Twenty years ago today on a bright Thursday morning, Shani and I set out to Fairview Southdale Hospital for her scheduled C-Section. Two days earlier she experienced intermittent cramping and visited the clinic, where she received an “all clear” and was sent back home.
As the registration staff checked us in, Shani became increasingly uncomfortable. After visiting the restroom before triage, she exited saying, “I think my water just broke.”
Responding with a reassuring smile, the nurse directed us into a prep room, where Shani changed into a gown and vital signs were taken. I found a chair next to her, while the nurse pulled out the baby monitor and placed it on Shani’s belly.
Swipe, check, swipe …. no heartbeat. No words. Swipe, check, swipe …. no heartbeat.
“I’ll be right back,” the nurse stated. “I’ll grab another machine and have Dr. Curran take a listen.”
Shani and I looked at each other but exchanged no words. I held her hand as Dr. Curran came in with a quiet ‘Good morning’—not his usual sunny greeting. He connected the new device and sat close for a listen.
Swipe, check, nothing .... no words. Swipe, check, nothing.
He slowly turned off the machine, turned to Shani and grabbed her right hand while I had her left. “I’m so, so sorry,” he said.
Shani looked at me as tears streamed down the sides of her face. She seemed to melt into a deep, silent cry. Dr. Curran began to tell us how things might proceed. “Sometimes there are no answers for this,” he said.
Shani would for the first time deliver naturally, as Forest and Addy both entered the world by C-Section.
Sophia Brielle was born a perfectly formed seven-pound baby in a room full of somber doctors and nurses, who gently coached and nurtured us through the most painful moments of our life.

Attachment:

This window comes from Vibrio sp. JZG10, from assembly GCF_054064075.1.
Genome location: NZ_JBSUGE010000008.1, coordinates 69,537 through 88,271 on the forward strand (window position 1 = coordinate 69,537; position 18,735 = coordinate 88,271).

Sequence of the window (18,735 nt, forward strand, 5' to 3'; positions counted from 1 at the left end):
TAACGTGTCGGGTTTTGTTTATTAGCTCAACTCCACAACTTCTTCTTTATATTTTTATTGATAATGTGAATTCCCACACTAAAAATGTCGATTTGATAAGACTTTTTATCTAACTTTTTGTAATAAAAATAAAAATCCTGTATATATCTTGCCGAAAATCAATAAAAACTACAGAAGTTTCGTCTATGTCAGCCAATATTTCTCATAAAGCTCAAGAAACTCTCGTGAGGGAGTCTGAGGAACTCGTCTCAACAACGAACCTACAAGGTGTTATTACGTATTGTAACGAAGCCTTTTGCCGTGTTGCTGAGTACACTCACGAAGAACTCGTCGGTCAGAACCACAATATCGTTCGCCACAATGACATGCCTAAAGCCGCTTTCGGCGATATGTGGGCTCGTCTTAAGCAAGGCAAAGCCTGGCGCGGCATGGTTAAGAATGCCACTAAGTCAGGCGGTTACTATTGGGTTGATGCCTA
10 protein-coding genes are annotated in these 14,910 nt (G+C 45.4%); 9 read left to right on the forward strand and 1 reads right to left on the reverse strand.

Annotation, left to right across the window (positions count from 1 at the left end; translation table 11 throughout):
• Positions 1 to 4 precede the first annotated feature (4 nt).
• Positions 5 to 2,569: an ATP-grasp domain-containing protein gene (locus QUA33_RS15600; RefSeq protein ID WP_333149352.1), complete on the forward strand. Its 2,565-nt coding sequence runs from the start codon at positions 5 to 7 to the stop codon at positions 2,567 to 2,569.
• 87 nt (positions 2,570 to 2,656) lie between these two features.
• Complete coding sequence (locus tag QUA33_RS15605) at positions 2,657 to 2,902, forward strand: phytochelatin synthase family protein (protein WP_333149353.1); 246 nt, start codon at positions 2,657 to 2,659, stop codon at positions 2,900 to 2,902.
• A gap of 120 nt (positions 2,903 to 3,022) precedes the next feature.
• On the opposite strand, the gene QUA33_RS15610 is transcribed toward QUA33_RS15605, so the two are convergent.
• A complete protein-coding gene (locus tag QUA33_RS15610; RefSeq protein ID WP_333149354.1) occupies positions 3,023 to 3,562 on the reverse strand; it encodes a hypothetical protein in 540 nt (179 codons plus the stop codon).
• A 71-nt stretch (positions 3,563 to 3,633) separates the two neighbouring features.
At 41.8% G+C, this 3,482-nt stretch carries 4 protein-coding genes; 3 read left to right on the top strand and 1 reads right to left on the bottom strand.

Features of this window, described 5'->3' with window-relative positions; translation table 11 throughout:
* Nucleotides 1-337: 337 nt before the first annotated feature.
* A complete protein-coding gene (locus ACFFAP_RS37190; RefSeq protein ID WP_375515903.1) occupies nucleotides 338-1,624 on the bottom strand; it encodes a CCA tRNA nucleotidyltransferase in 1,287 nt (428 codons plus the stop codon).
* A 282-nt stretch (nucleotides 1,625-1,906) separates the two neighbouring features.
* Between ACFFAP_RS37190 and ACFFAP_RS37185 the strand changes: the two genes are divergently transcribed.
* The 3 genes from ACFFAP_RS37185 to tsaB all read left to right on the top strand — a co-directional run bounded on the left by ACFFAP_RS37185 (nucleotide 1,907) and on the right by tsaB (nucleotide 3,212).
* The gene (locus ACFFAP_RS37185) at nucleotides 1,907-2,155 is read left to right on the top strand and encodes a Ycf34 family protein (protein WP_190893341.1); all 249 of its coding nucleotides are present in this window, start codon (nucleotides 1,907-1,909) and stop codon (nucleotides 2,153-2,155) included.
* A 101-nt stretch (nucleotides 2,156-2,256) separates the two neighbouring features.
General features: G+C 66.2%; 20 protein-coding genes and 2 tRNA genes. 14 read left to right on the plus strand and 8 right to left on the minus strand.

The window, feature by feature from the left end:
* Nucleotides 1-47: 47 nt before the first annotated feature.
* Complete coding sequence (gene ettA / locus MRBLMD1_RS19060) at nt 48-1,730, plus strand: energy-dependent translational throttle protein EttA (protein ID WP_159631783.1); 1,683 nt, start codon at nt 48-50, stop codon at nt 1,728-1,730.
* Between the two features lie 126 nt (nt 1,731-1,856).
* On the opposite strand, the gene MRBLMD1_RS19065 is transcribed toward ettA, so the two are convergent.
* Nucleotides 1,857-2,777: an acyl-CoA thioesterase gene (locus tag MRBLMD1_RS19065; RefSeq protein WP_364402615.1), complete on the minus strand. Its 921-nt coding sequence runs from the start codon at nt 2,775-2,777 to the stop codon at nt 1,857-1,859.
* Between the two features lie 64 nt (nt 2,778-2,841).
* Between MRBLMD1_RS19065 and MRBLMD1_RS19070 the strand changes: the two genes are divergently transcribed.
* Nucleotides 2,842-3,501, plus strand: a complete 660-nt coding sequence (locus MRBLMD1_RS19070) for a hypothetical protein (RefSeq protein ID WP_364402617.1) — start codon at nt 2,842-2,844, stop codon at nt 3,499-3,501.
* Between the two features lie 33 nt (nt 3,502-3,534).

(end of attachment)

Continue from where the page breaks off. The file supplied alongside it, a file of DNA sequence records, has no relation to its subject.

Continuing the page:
Dr. Curran’s face was flooded with tears as he handed Sophia’s little body to the nurse, who wrapped her in a blanket and simply swayed, rocking her.
Time seemed to slow down in the hours and days that followed as we listened and looked in the faces of doctors, family, friends, and pastors to reference how we should proceed, and how we should feel.
“Sometimes there are no answers for this.”
We were compassionately guided through each step of letting go of our baby, and the most dreaded, inevitable step of planning her funeral. Most of that process is a blur except for a few details. One is that Shani wanted Sophia to be buried in an outfit that she wore as a newborn. The other was that I would sing “It Is Well.” Many of you know the story of that song’s author, Horatio Spafford, who wrote it after discovering all four of his daughters died in a shipwreck.
The irony of choosing that song is baffling, as we certainly felt no peace in those first days, struggling to reconcile a God who was still good to us even though He had allowed our daughter to die the day before her delivery.
But I will say, there came a point for Shani and me both—in our own timing—when we chose to lean back into Him with trust and surrender—even though “sometimes there are no answers for this.”
Through months of healing, and in the years that followed, we have been able to experience and attest to God’s goodness.
And it is because of Him, when there are no answers, we can sing, “It Is Well.”
Now, twenty years later, I’ve had the blessing of recording that song as part of a compilation of meaningful and sacred songs. It’s still a painful memory, but it is truly well with my soul.
Dan will be sharing that song and others at their seniors’ luncheon in Minnesota on September 26th. In addition to serving as pastor to senior adults at Cedar Valley Church in Bloomington, Dan is a valued member of the YES! Young Enough to Serve Board of Directors. (His recently released album, available on Amazon, ITunes, and Google Play, also features Sara Graves and Stephanie MacDonald.)